We are free to disobey and when we disobey, we suffer the consequences. But even then, God is waiting for any sign we will return. And when he sees us returning, like the father in the parable of the Prodigal Son, he runs to greet us and welcome us home.

God loves us and loves us and loves us. He grieves for us when we reject him, when we refuse to submit to him, when we make our own choices and move away from him. And he continues to love us and love us and love us.

That is the model for us of how to submit. When a wife does not submit to her husband the husband is called to do what God does for us, he is to love her, encourage her, love her. When a husband does not submit to his wife the wife is called to love her husband, seek his good, love him.

This is why I have no patience for the discussions about whether the husband makes the decisions or whether decisions are made mutually. That is not a discussion of submission; it is a discussion of power.

If a husband is loving his wife as Christ loves the church and if a wife is loving her husband as she loves Christ, if husband and wife are living in a relationship of mutual submission, I think it would be impossible to see if they have an egalitarian or complementarian relationship. It would be impossible to analyze the relationship and see who is in charge, who makes the decisions. In a mutually submissive relationship, the husband is treated with respect and the wife is loved. Decisions are made out of consideration for the needs of the other person in the relationship. Each person is serving the other and power and control are nowhere to be seen.

Here is what you can do if you are married. If you will one day be married, file this away.

1. Submission is voluntary. A husband or a wife cannot demand that the other submit. If you want your wife to submit, love her, serve her, sacrifice for her. If you want your husband to submit, love him, serve him, sacrifice for him.

As I mentioned last week, this is incredibly difficult to do and you and I will fail as we try to do this. But this is the path we are called to walk in a marriage relationship.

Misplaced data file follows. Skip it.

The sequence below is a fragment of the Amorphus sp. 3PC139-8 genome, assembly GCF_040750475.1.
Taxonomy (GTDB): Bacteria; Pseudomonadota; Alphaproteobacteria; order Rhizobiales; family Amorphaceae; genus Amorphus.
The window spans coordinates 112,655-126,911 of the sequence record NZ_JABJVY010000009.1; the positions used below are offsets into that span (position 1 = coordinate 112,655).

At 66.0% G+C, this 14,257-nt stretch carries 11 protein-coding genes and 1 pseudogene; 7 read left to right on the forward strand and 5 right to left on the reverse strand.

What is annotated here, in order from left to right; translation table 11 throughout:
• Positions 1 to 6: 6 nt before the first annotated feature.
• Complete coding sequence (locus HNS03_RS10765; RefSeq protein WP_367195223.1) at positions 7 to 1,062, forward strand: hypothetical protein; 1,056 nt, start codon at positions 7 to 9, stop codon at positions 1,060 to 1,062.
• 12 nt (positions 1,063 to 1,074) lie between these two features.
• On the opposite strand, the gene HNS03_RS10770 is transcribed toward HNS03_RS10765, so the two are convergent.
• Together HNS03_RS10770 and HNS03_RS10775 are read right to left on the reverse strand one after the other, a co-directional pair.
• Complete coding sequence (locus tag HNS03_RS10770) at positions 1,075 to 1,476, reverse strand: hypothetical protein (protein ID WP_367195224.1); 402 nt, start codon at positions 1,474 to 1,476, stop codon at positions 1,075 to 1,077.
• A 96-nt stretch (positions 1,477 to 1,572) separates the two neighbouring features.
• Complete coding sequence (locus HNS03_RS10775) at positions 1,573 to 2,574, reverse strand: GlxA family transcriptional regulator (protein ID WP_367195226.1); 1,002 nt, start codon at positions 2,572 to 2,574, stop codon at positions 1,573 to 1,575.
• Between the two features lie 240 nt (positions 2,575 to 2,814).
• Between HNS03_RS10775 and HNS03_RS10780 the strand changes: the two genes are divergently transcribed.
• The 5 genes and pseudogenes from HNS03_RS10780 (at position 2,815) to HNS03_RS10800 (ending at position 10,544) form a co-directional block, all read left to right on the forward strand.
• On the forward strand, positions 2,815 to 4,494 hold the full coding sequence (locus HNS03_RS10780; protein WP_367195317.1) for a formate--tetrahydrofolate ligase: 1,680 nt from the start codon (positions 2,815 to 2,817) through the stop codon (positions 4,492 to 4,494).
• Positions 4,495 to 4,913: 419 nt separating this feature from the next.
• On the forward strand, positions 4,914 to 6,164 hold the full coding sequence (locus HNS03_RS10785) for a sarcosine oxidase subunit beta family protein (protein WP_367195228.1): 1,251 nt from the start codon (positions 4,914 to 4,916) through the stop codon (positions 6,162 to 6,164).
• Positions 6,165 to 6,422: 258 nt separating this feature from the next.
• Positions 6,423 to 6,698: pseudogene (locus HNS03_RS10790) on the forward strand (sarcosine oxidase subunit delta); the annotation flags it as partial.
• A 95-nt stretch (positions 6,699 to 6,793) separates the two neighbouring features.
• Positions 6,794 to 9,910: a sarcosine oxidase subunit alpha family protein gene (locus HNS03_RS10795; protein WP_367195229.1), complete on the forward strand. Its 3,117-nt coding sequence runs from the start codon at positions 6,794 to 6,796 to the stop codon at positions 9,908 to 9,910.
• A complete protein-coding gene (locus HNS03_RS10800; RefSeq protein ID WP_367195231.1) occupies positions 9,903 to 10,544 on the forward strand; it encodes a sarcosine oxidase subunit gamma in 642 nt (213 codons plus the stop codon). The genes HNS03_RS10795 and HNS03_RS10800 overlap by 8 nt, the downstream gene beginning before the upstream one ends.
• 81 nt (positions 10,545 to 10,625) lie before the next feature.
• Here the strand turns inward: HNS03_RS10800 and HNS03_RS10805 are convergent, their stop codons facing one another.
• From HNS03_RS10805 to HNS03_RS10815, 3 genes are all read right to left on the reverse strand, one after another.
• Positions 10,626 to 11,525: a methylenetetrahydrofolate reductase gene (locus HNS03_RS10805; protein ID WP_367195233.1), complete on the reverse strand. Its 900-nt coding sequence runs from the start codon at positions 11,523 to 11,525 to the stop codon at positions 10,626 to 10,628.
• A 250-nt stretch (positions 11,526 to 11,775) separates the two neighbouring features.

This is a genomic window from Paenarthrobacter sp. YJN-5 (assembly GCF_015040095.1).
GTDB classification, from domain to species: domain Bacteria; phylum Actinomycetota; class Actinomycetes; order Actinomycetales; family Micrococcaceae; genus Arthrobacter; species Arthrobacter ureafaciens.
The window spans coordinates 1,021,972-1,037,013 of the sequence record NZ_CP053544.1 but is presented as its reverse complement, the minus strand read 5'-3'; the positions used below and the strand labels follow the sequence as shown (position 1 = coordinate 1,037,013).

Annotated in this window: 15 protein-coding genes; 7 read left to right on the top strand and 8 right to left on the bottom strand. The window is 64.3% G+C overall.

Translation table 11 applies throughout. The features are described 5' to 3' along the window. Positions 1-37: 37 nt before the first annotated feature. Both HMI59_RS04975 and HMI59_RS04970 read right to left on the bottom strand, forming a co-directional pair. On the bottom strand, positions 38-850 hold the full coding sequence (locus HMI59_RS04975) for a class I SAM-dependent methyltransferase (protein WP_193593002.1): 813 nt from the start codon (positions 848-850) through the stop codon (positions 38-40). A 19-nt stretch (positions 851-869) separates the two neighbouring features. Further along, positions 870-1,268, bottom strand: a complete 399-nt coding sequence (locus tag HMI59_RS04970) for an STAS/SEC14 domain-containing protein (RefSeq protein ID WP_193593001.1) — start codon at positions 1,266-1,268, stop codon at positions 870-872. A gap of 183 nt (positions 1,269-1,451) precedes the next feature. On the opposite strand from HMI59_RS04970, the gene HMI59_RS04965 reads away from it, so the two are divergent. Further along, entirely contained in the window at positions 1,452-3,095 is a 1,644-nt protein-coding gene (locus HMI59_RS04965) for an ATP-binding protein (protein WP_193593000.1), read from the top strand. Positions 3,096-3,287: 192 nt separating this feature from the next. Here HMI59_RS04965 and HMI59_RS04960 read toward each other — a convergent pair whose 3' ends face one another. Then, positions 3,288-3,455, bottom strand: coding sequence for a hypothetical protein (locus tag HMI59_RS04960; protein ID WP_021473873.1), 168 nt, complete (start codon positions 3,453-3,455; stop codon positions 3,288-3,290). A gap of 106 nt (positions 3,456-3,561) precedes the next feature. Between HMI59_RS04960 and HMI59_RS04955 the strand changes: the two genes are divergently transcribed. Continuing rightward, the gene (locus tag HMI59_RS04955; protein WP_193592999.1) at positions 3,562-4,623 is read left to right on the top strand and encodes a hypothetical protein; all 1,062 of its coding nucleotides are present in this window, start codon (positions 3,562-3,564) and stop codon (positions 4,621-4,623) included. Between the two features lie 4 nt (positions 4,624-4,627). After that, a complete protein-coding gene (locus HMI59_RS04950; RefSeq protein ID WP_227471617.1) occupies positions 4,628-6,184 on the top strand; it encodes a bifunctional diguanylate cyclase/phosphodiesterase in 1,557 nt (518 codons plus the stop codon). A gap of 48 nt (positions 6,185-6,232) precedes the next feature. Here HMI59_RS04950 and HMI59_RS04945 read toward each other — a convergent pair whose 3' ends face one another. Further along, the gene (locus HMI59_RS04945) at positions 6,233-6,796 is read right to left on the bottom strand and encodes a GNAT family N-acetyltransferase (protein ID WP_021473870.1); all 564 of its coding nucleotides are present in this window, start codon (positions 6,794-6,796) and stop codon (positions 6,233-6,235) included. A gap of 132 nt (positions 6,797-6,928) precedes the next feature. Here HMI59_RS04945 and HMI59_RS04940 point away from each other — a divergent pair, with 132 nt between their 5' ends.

In preaching on submission last week and then the husband/wife relationship this week I have been very conscious about how I relate to Annie. I have tried to be on my best behavior. Last week we drove up to Ifrane to see the snow, just for three or four hours, and then drove home. It was wonderful. When it was time to come home, we talked about which way to come home. Annie wanted to return the way we came. I wanted to go by way of Azrou since I have not been there for quiet a while. We each shared what we wanted to do and Annie said again she wanted to go back the way we came and then I said, “OK, we’ll go back the way we came.”

Did I submit? Not really. What I did is shut down and keep score – one more time in which I gave in to Annie. What I said inside was not, “I love you and since this will make you feel safe, we will do it this way.” What I said inside was, “OK, dammit, we’ll do what you want to do.”

I quoted Richard Foster last week.
 In submission we are at last free to value other people.  Their dreams and plans become important to us.  We have entered into a new, wonderful, glorious freedom – the freedom to give up our own rights for the good of others.  For the first time we can love people unconditionally.  We have given up the right to demand that they return our love.  No longer do we feel that we have to be treated in a certain way.  We rejoice in their successes.  We feel genuine sorrow in their failures.  It is of little consequence that our plans are frustrated if their plans succeed.  We discover that it is far better to serve our neighbor than to have our own way.

This is where I want to go. This is the relationship with Annie I want to have. I am somewhere along the way, but still have a long way to go to get to this point.